One common question or prayer concern we receive concerns sin. Things like, how can I stop sinning or stop doing a particular sin? How can I lead a pure life so God can use me? What do I need to do so God answers my prayers? The answer is deceptively simple.
First, however, we must throw away some false ideas. God doesn’t judge our purity or our success at turning from sin to determine His answers to our prayers or our fitness for service or even His love for us. He just doesn’t do that. That all stems from an expectation that we can appease or somehow manipulate God into doing what we want – which is sin.
The apostle John wrote a letter. His word choices in the letter are bold and with little nuance. But the answer to that common question about sin is revealed in his letter. John wrote,
“Everyone who practices sin also practices lawlessness; and sin is lawlessness. You know that He (Jesus) appeared in order to take away sins; and in Him there is no sin. No one who abides in Him sins; no one who sins has seen Him or knows Him. Little children, make sure no one deceives you; the one who practices righteousness is righteous, just as He is righteous; the one who practices sin is of the devil; for the devil has sinned from the beginning. The Son of God appeared for this purpose, to destroy the works of the devil. No one who is born of God practices sin, because His seed abides in him; and he cannot sin, because he is born of God. By this the children of God and the children of the devil are obvious: anyone who does not practice righteousness is not of God, nor the one who does not love his brother.” (1 John 3:4–10, NASB95)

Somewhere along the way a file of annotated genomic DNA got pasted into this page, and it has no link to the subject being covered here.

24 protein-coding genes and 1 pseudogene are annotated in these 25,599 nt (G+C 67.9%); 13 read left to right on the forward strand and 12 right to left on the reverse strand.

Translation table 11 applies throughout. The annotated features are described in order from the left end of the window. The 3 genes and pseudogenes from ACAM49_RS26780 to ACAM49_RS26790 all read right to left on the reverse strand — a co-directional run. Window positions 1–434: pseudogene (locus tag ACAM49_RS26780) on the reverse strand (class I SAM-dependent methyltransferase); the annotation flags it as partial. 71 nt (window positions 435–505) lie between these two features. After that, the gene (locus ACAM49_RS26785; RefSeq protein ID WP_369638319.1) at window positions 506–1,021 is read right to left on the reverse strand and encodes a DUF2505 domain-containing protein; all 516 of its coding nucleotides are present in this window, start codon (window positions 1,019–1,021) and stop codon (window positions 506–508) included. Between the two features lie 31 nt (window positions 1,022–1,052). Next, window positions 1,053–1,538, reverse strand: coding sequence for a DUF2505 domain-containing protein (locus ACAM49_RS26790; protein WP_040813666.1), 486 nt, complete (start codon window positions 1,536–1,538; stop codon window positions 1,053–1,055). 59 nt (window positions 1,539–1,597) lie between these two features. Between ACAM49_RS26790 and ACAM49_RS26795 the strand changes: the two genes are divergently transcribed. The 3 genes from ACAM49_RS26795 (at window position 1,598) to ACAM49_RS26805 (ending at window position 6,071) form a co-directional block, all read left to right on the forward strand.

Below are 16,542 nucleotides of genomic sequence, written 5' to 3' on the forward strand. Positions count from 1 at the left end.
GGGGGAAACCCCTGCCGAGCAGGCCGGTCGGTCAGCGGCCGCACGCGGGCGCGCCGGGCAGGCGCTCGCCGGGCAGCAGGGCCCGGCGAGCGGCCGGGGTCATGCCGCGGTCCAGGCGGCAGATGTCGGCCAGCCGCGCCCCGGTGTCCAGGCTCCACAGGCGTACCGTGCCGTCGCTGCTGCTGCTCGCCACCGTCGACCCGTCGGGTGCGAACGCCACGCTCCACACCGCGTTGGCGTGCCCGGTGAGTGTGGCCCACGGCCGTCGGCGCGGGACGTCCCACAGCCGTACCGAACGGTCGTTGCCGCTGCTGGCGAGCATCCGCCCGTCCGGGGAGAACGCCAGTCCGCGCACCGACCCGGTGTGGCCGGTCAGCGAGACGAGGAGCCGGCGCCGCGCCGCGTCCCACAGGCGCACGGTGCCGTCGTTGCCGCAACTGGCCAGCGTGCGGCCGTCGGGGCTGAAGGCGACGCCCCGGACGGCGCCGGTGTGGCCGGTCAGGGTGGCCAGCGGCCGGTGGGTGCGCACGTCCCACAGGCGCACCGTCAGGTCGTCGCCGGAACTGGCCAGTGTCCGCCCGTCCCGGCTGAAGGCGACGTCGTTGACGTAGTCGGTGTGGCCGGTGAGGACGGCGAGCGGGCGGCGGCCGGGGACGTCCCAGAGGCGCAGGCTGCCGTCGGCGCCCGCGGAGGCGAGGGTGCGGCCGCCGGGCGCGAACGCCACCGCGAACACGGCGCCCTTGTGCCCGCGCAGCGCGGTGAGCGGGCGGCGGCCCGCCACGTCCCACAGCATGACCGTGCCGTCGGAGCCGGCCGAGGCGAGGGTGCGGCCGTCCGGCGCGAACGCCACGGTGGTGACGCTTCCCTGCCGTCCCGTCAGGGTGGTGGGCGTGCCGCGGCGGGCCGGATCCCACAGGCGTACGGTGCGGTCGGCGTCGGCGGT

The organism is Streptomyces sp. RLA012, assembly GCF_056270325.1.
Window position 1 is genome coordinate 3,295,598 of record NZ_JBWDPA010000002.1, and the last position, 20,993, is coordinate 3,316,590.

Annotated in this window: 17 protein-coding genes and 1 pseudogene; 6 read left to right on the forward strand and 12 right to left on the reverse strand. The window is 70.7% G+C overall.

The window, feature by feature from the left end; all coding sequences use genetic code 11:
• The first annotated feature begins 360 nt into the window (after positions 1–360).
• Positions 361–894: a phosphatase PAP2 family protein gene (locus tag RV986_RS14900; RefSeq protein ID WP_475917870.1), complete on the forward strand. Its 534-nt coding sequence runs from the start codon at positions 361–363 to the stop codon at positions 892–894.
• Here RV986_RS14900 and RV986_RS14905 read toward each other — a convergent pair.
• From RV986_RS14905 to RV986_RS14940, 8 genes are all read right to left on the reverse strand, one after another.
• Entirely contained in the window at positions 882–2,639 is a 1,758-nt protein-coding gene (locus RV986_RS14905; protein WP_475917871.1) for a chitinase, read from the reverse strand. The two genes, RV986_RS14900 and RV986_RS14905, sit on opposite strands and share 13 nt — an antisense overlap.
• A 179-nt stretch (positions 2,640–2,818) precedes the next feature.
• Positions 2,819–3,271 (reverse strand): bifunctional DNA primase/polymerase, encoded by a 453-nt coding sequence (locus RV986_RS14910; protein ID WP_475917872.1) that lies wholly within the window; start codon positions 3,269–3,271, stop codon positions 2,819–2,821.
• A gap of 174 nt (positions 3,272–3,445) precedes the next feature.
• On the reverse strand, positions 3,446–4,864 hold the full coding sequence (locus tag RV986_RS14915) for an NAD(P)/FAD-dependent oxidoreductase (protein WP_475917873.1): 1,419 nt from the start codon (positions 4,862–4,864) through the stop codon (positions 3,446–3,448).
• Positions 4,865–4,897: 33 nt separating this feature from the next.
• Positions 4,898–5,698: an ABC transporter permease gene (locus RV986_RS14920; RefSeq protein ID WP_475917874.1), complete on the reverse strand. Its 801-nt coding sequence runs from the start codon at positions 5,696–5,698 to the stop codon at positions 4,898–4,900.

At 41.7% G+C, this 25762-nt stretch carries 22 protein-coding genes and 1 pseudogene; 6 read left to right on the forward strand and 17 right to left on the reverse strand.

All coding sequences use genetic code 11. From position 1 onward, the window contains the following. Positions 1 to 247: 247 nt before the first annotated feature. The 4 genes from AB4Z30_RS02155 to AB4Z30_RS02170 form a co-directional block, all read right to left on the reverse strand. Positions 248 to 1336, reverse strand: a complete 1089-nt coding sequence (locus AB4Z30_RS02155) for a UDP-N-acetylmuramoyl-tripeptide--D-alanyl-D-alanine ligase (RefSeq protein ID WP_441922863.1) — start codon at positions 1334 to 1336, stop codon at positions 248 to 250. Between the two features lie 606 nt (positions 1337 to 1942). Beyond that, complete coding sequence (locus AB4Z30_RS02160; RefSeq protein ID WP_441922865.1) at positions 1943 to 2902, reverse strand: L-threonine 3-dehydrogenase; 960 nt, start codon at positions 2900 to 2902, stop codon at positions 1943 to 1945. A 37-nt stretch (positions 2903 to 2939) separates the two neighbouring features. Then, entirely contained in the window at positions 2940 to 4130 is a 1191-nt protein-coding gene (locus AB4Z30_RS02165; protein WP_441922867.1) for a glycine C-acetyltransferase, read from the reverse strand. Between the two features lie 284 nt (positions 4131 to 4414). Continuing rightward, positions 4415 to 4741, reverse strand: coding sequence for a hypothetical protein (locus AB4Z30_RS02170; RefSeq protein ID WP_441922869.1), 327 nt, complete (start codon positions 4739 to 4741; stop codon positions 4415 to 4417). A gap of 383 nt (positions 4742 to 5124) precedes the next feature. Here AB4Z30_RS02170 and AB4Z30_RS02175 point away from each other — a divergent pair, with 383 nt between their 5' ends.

The deceptively simple answer is found in the middle of this text, “no one who abides in Him sins.” How can we stop giving into sin? By abiding in Christ and He in us.
Use whatever language you’d like – If you are born again, have asked Christ into your life, have decided to follow Jesus, then your old sinful self is dead, and you are a new creature in Christ. This doesn’t mean that we suddenly have some kind of “sinless perfection.” Honesty requires us to acknowledge that we still sin. The key to understanding is John’s use of the word “practice.”
When we “practice” something, there is a high level of intent. Our “practice” are those things we intentionally do in order to learn, improve, and eventually do. Athletes practices their abilities. Doctors practices medicine – constantly learning and improving. Musicians practices their instruments and talents to grow their abilities. Behind every moment of greatness, there are thousands of hours of persistent, often mundane, practice.
We, as Christ-followers, practice righteousness as we abide in Christ. We exercise what we see in Christ. We practice love, compassion, justice, mercy, and forgiveness. You can’t really practice not doing something. That may sound strange, but practice requires doing something. John doesn’t advise his readers to practice not sinning, but to practice righteousness by abiding in Christ and letting His life flow from us to the world at our feet.
It may seem that John leaves no room for a believer to ever sin again. We know from practical experience and one other verse that such is not the case. The reality is that if we are in Christ, we practice righteousness and do not practice sin. That doesn’t mean that we don’t sin but that our desire is to avoid it. Earlier in the letter, John writes to the same believers, “If we say that we have no sin, we are deceiving ourselves and the truth is not in us. If we confess our sins, He is faithful and righteous to forgive us our sins and to cleanse us from all unrighteousness. If we say that we have not sinned, we make Him a liar and His word is not in us.” (1 John 1:8–10, NASB95)
Freedom from sin is only found by abiding in Christ. The mark of abiding is Christ is practicing righteousness. How do you get free from sin? Abide in Christ.